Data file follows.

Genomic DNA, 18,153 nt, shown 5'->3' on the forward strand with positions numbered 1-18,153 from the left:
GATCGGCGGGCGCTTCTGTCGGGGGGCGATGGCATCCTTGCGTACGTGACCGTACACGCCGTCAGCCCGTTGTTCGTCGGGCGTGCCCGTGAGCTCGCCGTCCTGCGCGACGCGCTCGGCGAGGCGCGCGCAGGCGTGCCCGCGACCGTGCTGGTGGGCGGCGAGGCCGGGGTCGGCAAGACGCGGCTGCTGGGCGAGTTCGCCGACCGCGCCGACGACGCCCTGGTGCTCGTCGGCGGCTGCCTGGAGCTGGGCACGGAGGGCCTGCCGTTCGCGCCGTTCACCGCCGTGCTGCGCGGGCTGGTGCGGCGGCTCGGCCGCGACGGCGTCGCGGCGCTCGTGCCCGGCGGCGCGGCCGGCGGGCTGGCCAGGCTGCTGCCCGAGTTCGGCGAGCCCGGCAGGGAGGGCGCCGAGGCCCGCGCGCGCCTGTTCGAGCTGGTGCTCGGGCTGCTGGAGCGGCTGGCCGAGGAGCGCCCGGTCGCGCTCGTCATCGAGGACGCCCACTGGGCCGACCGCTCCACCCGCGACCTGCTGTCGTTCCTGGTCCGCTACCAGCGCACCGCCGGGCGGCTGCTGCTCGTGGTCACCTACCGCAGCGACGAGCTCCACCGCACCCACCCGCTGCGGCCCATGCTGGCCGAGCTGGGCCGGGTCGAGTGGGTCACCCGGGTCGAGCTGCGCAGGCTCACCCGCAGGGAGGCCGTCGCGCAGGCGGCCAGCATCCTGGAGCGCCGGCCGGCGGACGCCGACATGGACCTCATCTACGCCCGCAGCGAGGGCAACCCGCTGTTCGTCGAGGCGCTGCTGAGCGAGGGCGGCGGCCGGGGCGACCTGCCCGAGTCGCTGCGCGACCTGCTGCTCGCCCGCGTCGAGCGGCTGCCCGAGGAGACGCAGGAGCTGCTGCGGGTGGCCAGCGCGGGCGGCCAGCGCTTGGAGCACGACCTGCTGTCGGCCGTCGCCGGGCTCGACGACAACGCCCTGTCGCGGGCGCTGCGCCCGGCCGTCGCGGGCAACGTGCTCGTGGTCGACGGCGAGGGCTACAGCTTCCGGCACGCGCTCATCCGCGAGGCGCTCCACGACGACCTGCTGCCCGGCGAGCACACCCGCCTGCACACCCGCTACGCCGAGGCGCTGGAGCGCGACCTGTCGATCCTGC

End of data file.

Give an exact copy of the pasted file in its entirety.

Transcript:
Genomic DNA, 18,153 nt, shown 5'->3' on the forward strand with positions numbered 1-18,153 from the left:
GATCGGCGGGCGCTTCTGTCGGGGGGCGATGGCATCCTTGCGTACGTGACCGTACACGCCGTCAGCCCGTTGTTCGTCGGGCGTGCCCGTGAGCTCGCCGTCCTGCGCGACGCGCTCGGCGAGGCGCGCGCAGGCGTGCCCGCGACCGTGCTGGTGGGCGGCGAGGCCGGGGTCGGCAAGACGCGGCTGCTGGGCGAGTTCGCCGACCGCGCCGACGACGCCCTGGTGCTCGTCGGCGGCTGCCTGGAGCTGGGCACGGAGGGCCTGCCGTTCGCGCCGTTCACCGCCGTGCTGCGCGGGCTGGTGCGGCGGCTCGGCCGCGACGGCGTCGCGGCGCTCGTGCCCGGCGGCGCGGCCGGCGGGCTGGCCAGGCTGCTGCCCGAGTTCGGCGAGCCCGGCAGGGAGGGCGCCGAGGCCCGCGCGCGCCTGTTCGAGCTGGTGCTCGGGCTGCTGGAGCGGCTGGCCGAGGAGCGCCCGGTCGCGCTCGTCATCGAGGACGCCCACTGGGCCGACCGCTCCACCCGCGACCTGCTGTCGTTCCTGGTCCGCTACCAGCGCACCGCCGGGCGGCTGCTGCTCGTGGTCACCTACCGCAGCGACGAGCTCCACCGCACCCACCCGCTGCGGCCCATGCTGGCCGAGCTGGGCCGGGTCGAGTGGGTCACCCGGGTCGAGCTGCGCAGGCTCACCCGCAGGGAGGCCGTCGCGCAGGCGGCCAGCATCCTGGAGCGCCGGCCGGCGGACGCCGACATGGACCTCATCTACGCCCGCAGCGAGGGCAACCCGCTGTTCGTCGAGGCGCTGCTGAGCGAGGGCGGCGGCCGGGGCGACCTGCCCGAGTCGCTGCGCGACCTGCTGCTCGCCCGCGTCGAGCGGCTGCCCGAGGAGACGCAGGAGCTGCTGCGGGTGGCCAGCGCGGGCGGCCAGCGCTTGGAGCACGACCTGCTGTCGGCCGTCGCCGGGCTCGACGACAACGCCCTGTCGCGGGCGCTGCGCCCGGCCGTCGCGGGCAACGTGCTCGTGGTCGACGGCGAGGGCTACAGCTTCCGGCACGCGCTCATCCGCGAGGCGCTCCACGACGACCTGCTGCCCGGCGAGCACACCCGCCTGCACACCCGCTACGCCGAGGCGCTGGAGCGCGACCTGTCGATCCTGC